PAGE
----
Archaeological research continues at the historic core of Ash Lawn-Highland during the month of April. Rivanna Archaeological Services is conducting excavation Monday through Friday, weather permitting, in the front yard of the ca. 1870 house added by the Massey family.
The purpose of this work is to investigate a significant deposit of Monroe-period architectural debris found while conducting shovel-testing during the winter. The debris included handmade bricks, hand wrought nails, window glass, wall plaster, and ceramics. The testing also found furniture tacks, which suggests a building that was furnished at the time of its destruction. There is some evidence of burning, primarily in the condition of the window glass and nails.
“We hope to discover the location of the building these items came from. It is possible that the debris in the Massey front yard marks the location of a structure, although it is also possible that the building was elsewhere but nearby,” said Executive Director Sara Bon-Harper. “Of course, we hope that this excavation solves the remaining mysteries about the Monroe house. It will be important to determine whether the building contributing this destruction layer was attached to the current house, or separate.”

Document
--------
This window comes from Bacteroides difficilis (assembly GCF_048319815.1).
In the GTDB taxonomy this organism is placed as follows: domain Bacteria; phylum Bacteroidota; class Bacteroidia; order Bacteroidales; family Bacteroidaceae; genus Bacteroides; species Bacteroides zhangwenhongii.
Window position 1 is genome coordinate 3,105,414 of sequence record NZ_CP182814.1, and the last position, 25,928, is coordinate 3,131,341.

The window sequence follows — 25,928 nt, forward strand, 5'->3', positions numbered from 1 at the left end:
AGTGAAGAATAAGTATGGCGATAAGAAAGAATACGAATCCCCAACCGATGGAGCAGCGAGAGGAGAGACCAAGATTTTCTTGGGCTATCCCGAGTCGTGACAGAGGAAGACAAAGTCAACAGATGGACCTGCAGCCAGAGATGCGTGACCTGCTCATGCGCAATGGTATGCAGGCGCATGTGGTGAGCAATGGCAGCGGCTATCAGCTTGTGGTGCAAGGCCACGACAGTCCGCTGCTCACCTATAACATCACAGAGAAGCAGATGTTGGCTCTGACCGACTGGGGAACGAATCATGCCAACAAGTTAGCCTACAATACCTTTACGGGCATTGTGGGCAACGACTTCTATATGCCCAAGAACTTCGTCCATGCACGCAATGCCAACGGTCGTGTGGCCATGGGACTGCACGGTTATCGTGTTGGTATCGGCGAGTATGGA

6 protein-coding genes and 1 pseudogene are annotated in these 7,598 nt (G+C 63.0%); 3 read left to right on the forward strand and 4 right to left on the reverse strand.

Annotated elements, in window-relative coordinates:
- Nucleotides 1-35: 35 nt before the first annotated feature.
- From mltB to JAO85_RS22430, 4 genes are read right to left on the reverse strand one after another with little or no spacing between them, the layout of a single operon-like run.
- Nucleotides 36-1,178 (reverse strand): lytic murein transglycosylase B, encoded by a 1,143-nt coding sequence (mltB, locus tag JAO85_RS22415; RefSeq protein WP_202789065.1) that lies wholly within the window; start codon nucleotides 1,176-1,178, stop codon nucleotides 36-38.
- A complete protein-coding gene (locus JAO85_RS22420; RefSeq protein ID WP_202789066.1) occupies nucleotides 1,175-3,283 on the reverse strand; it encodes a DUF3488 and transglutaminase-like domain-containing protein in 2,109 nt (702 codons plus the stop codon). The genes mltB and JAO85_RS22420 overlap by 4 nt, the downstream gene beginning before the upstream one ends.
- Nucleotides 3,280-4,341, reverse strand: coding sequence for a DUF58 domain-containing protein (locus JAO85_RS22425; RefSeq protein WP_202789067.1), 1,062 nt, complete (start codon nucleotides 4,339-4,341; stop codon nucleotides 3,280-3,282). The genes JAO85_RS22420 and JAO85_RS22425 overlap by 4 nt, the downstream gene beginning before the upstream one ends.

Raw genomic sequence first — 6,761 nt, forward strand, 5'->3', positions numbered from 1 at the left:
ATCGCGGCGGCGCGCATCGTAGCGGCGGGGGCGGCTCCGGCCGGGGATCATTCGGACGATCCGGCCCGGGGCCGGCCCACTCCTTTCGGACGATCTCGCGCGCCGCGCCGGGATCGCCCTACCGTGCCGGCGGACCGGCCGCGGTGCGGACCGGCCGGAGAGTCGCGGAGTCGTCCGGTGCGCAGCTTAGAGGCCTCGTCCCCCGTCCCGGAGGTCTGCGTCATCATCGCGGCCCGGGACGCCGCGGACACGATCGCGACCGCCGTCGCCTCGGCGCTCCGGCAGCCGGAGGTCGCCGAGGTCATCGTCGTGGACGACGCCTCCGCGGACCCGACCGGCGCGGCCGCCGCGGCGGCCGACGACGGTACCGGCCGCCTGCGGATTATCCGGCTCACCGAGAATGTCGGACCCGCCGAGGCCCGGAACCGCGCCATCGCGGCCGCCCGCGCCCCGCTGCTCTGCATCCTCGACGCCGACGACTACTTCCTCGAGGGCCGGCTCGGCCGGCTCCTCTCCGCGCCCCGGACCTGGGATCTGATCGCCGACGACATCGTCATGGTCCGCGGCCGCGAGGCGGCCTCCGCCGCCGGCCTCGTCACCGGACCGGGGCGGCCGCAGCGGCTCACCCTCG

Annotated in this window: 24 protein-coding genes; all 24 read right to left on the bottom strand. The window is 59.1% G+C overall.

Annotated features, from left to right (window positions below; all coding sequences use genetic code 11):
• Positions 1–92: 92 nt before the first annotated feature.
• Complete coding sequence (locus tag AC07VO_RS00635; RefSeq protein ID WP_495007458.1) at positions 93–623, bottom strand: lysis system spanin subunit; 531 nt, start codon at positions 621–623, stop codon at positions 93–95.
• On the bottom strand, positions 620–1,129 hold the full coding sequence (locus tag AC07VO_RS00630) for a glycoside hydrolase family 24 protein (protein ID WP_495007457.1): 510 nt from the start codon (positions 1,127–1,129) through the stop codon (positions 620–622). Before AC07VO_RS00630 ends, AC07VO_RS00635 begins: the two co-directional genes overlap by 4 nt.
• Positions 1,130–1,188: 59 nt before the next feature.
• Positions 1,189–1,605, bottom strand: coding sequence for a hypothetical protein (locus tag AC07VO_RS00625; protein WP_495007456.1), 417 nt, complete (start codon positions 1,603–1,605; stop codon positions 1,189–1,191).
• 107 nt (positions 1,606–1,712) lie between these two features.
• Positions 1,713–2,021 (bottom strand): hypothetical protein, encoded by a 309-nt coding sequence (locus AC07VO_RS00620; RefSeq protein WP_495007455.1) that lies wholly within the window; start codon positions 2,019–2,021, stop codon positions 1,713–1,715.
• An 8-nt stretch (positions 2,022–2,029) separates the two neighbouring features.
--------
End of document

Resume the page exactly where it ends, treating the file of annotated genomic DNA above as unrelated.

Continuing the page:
Dr. Ben Ford is the principal investigator. He and the Rivanna Archaeological Services staff will be available to answer specific visitor questions about their work, and Ash Lawn-Highland interpretive staff will be available to engage with the public about this exciting point of interest.